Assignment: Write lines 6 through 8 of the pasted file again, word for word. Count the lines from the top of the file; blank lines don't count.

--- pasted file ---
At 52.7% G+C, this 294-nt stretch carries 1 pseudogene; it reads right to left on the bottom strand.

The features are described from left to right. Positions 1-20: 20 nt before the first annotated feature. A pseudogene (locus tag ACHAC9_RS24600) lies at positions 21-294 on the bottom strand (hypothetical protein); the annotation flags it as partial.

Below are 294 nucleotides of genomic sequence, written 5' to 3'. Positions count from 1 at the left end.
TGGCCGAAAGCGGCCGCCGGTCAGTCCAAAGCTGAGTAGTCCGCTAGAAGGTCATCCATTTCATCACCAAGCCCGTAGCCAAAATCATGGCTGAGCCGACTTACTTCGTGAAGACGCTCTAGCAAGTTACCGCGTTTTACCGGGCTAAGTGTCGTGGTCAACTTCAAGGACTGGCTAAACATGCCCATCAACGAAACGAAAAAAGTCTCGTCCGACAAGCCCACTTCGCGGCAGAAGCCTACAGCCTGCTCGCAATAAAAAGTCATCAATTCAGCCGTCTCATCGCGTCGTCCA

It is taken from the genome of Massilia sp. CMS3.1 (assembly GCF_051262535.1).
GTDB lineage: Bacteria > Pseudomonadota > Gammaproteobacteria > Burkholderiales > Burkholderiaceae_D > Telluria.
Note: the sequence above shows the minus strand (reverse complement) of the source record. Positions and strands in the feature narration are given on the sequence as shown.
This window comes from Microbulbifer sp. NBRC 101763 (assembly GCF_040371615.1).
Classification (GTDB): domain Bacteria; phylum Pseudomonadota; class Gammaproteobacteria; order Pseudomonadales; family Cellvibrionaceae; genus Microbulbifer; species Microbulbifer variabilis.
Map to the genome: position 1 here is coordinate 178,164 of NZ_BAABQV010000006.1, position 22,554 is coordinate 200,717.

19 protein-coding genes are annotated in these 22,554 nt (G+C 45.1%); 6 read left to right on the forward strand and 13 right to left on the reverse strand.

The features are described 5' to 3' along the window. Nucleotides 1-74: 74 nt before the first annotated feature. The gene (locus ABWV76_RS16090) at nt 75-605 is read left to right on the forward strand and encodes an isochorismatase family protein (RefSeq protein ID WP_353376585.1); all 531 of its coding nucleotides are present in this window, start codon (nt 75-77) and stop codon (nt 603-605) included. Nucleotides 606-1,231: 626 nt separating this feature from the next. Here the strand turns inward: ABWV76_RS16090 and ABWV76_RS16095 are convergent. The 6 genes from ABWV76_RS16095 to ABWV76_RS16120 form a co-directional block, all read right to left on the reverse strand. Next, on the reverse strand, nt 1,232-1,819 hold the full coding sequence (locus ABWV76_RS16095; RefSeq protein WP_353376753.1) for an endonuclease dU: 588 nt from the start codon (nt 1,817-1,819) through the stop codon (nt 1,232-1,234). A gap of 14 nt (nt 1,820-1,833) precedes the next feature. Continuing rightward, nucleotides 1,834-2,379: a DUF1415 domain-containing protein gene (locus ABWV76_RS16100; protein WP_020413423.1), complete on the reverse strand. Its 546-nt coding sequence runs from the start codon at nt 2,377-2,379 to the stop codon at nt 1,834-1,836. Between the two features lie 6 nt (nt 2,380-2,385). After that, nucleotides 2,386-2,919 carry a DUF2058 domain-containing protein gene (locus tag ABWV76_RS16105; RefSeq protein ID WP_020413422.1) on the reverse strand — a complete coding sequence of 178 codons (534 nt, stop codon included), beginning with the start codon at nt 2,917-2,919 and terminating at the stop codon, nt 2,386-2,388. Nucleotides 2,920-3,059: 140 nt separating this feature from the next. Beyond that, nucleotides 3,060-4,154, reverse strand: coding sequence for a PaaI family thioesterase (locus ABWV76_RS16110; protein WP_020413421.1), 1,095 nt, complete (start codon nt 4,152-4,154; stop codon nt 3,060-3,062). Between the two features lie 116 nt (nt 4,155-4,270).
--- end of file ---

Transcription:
GTDB lineage: Bacteria > Pseudomonadota > Gammaproteobacteria > Burkholderiales > Burkholderiaceae_D > Telluria.
Note: the sequence above shows the minus strand (reverse complement) of the source record. Positions and strands in the feature narration are given on the sequence as shown.
This window comes from Microbulbifer sp. NBRC 101763 (assembly GCF_040371615.1).